Germany tells France: Shut old nuclear plant
A minor water leak led to flooding that put an electrical control system out of action at the 1970s-era power station, according to the media.
Operators then temporarily lost full control over one of the plant`s two reactors and they had to shut it down in an emergency measure, it added.
Engineers reportedly put the chemical element boron into the reactor cooling system, a procedure likened to "pulling the emergency brake".
The official version by the French nuclear safety agency had not mentioned the use of boron, the media added.
German environment and nuclear safety minister Barbara Hendricks said: "The incident shows once more that there are good reasons for our demand that the French government take Fessenheim off the grid.
"I have repeatedly called for this, with reference to the legitimate concerns of the population in the French-German border region, and I will continue to do so."
Her spokesman earlier said "this power plant is very old, too old to still be in operation... We consider such old reactors a safety risk".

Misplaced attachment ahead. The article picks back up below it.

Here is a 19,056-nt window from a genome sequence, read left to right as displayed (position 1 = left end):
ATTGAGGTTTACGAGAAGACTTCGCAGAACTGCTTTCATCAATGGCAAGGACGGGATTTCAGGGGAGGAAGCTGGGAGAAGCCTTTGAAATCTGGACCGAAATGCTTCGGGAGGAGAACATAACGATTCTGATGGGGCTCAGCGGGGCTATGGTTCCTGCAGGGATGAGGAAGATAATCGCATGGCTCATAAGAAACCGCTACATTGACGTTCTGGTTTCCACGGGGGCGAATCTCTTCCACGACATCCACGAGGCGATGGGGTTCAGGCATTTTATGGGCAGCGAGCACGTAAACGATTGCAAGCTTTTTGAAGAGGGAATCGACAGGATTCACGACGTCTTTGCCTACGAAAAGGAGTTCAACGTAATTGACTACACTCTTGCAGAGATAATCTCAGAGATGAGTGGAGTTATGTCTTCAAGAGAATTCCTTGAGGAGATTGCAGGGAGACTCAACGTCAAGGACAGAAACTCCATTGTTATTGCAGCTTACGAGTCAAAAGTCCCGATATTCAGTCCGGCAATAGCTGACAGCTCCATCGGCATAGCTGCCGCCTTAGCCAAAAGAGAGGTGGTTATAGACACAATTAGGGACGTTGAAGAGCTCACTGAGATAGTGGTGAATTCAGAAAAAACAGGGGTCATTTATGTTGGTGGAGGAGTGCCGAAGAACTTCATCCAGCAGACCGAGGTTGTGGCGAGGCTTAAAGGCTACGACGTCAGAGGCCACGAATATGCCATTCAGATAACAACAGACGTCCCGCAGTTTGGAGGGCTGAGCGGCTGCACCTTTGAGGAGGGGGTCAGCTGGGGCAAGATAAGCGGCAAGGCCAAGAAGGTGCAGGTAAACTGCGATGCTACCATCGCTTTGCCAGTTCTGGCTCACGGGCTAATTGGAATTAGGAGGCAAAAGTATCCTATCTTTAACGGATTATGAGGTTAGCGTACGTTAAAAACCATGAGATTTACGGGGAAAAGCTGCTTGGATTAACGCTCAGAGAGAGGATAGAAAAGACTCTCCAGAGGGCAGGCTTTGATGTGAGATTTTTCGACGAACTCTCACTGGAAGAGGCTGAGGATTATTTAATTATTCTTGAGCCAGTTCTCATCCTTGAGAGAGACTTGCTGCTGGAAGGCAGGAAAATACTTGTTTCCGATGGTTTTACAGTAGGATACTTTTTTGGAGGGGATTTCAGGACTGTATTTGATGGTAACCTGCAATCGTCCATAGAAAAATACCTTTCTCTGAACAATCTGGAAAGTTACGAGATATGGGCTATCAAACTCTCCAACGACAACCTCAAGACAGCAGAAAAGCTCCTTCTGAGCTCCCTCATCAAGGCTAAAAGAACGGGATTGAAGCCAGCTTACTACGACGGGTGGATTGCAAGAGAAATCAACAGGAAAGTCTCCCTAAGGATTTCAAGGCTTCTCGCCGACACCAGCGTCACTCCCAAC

But he suggested the media reports were exaggerated, stressing Germany believed the French operators had at no stage lost the ability to shut down the reactor in a controlled way.
France`s nuclear safety agency stressed there was no reason to close the Fessenheim power station, which became operational in 1977.
Agency spokeswoman Sophie Letournel said: "There are energy policy decisions for the government that could lead to different choices," but safety at the plant was "overall satisfactory".
Fessenheim, which is located just across the Rhine river that marks the border between France and Germany, is not the only French plant that has unsettled its European neighbours.
Luxembourg and Germany have also raised concerns over another facility at Cattenom.